(433) Jesse Helms Essay 433

Escaping water's injury;
Obliterating the wound's scars.

The strange world of the unconscious from which the artist works brings out from the artist images and actions which may offend others who look for mere entertainment from art. The following is an article written by Jesse Helms for the The Scottish Rite Herald published by the Scottish Rite entitled, "We Become What We Condone":

"Son we become what we condone." It seems only yesterday that I heard those words from a kind and gentle father who so often took the time to talk with me about principles that deserve to survive. As I look back on it, he was not lecturing. He was merely a devout, loving man, with a conviction. He believed that morality and integrity and honesty - and the courage of one's convictions - were absolutes that cannot be violated without the risk of destroying the character of both people and nations.

It was more than half-century ago when he led me, a teenager, to ponder some of the things that are inescapably destructive to decency and honor. At the time I was certain in my own mind that America would forever be strong and resolute - mankind's greatest symbol of all that is good in civilization. Has it worked out that way? Or is it time to examine what has been allowed to happen in our time? Could it be that the epitaph for America may one day read: The American became a part of what they condoned?...

There's a bewildering number of facts and figures warning us that pornography is corrupting the very soul of America, gnawing at the core of our nation's moral foundation. Pornography is a multibillion-dollar industry in our land today. Its volume and pervasiveness have reached epidemic proportions. It cannot be dismissed as mere coincidence that at the same time pornography is rampant, America is experiencing record levels of teen pregnancies, venereal diseases, AIDS, and broken families. Yet groups of homosexuals and lesbians regularly, in mass public demonstrations, demand the government to confer upon them a respectability they do not deserve. And much too often there are politicians and editors who applaud them!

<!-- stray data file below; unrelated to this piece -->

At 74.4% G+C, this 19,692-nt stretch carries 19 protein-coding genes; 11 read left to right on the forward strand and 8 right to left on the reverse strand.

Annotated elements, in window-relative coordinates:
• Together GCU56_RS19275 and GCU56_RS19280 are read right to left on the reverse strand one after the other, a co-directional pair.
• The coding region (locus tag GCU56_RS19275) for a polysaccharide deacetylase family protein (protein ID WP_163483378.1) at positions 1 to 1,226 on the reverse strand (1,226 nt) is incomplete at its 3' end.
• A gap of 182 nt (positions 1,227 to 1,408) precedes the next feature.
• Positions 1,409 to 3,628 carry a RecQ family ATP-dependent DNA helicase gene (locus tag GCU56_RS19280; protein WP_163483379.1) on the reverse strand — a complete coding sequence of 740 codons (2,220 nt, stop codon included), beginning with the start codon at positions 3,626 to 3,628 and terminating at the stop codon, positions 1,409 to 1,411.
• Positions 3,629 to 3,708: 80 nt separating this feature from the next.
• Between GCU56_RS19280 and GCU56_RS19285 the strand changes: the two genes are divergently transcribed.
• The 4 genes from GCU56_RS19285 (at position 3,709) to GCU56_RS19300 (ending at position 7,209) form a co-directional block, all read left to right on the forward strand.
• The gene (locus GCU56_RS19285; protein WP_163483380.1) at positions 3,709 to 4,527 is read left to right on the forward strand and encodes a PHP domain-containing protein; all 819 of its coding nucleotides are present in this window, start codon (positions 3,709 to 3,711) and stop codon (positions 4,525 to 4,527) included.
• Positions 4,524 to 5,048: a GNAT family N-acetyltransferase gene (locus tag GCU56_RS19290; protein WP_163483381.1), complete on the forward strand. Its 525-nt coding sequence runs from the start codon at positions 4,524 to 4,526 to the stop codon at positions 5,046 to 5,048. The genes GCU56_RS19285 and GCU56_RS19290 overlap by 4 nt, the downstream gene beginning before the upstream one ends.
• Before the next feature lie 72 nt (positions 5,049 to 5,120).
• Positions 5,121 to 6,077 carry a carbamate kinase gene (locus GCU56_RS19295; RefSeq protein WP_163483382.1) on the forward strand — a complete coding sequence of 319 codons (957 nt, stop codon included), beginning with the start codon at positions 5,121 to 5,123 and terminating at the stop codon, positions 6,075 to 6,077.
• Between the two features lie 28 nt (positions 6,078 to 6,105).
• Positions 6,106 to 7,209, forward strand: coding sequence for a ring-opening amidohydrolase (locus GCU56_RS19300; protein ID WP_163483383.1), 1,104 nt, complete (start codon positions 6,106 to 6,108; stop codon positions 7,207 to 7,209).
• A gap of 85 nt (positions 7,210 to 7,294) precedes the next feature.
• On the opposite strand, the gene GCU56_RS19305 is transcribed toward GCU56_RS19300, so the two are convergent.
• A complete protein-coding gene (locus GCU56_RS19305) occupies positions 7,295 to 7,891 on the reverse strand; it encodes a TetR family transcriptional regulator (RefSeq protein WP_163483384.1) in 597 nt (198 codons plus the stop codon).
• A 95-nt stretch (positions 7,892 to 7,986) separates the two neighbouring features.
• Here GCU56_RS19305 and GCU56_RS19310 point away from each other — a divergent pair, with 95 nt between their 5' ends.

The National Endowment for the Arts cried "censorship" when a U.S. Senator protested the use of the taxpayers' money to reward "artists" who had produced nauseous photographs of men's genitals in clear advocacy of homosexual conduct. Another "artist," Andres Serrano, received $10,000 in federal funds for filling a glass jar with his own urine and sticking a crucifix in it. A photograph of his "art," given the title Piss Christ, won acclaim throughout the art community. I was the senator who protested, and I was promptly subjected to the fury of editors across America who joined the cry of "censorship," which of course it is not.

It is an established statistical fact that pornography has induced countless deviants to commit violent sexual crimes such as rape and child molestation. There have been studies showing a correlation between pornography and rape. A study conducted at Canada's Kingston Penitentiary, for example revealed that 86 percent of the inmates who had been convicted had indulged in pornography regularly. And 56 percent admitted that while committing their crimes they had imitated the details of pornography they had seen...(He goes on to describe various incidents in which pornography has been seen as the cause for horrible crimes.)

A report from the U.S. Surgeon General reached this conclusion: "We know children imitate and learn from everything they see...It would be extraordinary indeed if they did not imitate and learn from what they see on television."

The good news is that citizens are now showing their indignation and resentment. Many splendid men and women are rising and making their voices heard in protest. That is comforting to those of us in public life who have been ridiculed and condemned for having the audacity to blow the whistle on the arrogant pornographers. It must be a discomfort to the "liberal" editors and politicians who have been unconcerned about the rewards and subsidies handed to pornographers at the expense of taxpayers. I do not presume to speak for anyone else, in or out of public life. But I am convinced. as one U.S. Senator, that there needs to be a renewed emphasis on the importance of The Family so that decency and morality can again be passed along effectively to our children and grandchildren.

As for Congress, I see a need for tough, uncompromising laws - and tough enforcement of these laws. Free enterprise must never include - or condone - a freedom to corrupt a nation and its people. The distinguished French statesman, philosopher and economist, Alexis de Toqueville, came to America a number of times in the middle of the 19th century to pinpoint the genius of this land that had grown to such greatness in such a short time. He went to the cities and towns, he visited the farms and the factories, he studied the commerce of this new nation. It was at none of these stops that he found the genius of America.

He found it, he wrote later, in the churches of America. He saw people who wanted to be good, and who wanted their country to be good. His conclusion was that as long as America remained good, America would remain great. But, he predicted, when America ceases to be good, America will cease to be great. So it does matter - doesn't it? - what we condone. Like it or not, my father, ..., was right when he said: "Son, we become a part of what we condone."1

1 Helms, Senator Jesse. "We become What We Condone," The Scottish Rite Journal, September 1990.

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